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Published Date

July 2012


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Response to Marine Oil Spills, 2nd Edition

$127.45
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This publication is a comprehensive review of the problems posed by marine oil spills and the potential response measures. It will benefit anyone involved in training programmes, contingency planning or actual response to oil spills. The publication contains numerous case studies, including a section on the Deepwater Horizon incident, which are underpinned by helpful photographs and diagrams.

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The primary objectives of a rapid response to oil spills are a return to normal activity as quickly as possible and minimisation of the risk of oil contaminating environmentally or aesthetically important areas.

Since its establishment in 1968, ITOPF has responded to several hundred shipping incidents worldwide providing objective technical advice on clean-up measures, environmental and economic effects, and compensation. ITOPF has also provided remote advice at numerous other incidents. The incidents have involved crude oil from tankers and bunker fuel, chemicals and bulk cargoes from all types of ship. Advice is also occasionally given about potential oil spills from other sources, including pipelines and offshore installations, and physical damage to coral reefs resulting from ship groundings.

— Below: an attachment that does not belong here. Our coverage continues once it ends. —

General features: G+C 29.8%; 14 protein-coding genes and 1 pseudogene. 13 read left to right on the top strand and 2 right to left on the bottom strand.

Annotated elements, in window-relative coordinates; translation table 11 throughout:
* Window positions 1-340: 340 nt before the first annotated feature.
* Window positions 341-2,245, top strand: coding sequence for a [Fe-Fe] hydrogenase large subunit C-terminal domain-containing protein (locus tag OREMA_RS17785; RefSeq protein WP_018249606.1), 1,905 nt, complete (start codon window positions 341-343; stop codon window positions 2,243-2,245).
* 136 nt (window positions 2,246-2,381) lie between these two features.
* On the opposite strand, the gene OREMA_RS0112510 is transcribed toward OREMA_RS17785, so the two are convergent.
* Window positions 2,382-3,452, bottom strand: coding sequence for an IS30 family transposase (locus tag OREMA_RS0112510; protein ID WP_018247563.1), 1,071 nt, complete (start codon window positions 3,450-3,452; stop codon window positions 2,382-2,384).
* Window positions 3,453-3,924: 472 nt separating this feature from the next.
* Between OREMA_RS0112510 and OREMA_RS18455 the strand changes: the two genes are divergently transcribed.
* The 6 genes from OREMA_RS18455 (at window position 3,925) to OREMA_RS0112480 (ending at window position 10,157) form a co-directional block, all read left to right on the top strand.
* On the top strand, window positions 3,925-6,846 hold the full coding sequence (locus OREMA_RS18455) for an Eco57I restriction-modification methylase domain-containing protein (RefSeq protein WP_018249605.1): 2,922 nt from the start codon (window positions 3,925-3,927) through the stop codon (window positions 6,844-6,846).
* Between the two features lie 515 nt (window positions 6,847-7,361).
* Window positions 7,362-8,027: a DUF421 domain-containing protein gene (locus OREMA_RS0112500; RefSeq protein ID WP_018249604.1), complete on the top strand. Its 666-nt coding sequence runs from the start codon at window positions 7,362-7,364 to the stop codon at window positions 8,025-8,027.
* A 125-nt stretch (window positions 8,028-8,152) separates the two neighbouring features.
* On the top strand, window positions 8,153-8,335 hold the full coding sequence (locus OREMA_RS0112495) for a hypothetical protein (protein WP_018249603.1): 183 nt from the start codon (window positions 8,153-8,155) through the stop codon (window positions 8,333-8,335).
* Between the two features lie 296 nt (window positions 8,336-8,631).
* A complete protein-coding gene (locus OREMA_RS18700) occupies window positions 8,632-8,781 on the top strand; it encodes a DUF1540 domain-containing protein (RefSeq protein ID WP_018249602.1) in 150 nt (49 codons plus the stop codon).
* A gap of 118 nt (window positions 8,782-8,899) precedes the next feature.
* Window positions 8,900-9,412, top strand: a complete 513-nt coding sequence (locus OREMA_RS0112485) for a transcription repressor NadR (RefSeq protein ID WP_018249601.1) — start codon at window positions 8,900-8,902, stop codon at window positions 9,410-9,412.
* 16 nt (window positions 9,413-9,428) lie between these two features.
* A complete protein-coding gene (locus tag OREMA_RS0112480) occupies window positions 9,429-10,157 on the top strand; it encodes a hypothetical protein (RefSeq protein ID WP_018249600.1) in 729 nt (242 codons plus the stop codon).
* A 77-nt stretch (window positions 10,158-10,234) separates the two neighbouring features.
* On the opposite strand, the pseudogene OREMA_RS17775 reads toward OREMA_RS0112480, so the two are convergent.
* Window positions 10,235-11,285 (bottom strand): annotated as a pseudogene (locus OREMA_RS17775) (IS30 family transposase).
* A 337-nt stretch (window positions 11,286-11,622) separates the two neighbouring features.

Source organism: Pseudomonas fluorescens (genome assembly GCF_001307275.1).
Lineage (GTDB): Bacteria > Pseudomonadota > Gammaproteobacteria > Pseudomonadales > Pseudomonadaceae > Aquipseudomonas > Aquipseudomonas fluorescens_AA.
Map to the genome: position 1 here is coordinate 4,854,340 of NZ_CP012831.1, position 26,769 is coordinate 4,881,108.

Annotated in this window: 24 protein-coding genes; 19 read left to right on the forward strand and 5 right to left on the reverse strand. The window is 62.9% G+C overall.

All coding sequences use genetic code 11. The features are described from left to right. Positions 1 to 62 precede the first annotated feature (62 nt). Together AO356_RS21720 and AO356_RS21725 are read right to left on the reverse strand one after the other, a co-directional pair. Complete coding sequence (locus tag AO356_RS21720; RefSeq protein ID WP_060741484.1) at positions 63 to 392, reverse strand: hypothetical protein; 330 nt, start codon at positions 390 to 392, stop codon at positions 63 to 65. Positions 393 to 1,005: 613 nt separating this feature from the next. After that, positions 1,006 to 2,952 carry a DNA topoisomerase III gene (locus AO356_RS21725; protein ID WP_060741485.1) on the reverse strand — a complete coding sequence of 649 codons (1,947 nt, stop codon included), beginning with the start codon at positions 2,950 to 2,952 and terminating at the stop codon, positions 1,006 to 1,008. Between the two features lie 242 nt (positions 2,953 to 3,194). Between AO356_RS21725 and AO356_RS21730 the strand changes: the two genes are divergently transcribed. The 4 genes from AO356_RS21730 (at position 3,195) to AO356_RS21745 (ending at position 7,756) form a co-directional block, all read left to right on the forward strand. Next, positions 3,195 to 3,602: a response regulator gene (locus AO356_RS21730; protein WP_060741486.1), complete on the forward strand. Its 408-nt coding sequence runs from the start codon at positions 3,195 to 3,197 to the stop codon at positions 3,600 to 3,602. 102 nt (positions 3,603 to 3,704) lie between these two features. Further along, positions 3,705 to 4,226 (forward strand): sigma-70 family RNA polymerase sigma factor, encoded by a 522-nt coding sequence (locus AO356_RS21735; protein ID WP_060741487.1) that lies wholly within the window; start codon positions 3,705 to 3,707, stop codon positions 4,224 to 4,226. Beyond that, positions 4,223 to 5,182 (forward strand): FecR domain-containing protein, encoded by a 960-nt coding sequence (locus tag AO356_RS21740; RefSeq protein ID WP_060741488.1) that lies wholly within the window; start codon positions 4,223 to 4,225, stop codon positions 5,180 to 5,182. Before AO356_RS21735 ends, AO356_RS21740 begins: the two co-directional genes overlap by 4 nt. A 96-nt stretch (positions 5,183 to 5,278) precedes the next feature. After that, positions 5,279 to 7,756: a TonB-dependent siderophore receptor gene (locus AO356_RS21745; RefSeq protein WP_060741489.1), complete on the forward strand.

The first-hand experience of ITOPF’s staff, gained through direct involvement in pollution incidents, is utilised during damage assessment, contingency planning and training assignments, as well as in the production of technical publications.

This is the ultimate reference aid for all ships that carry oil that may be involved in a pollution incident, whether it is from cargo oil or bunker fuel oil, for any jetty, pier, berth or quay that may have to deal with a marine pollution incident and for all other parties that may find themselves called to react to a pollution incident, such as the Coastguard, port authorities or State responders.

Chapter 1 Sources of Oil in the Marine Environment

1.1 Transportation Losses

1.1.1 Accidental Spills from Tankers

1.1.2 Other Transportation Losses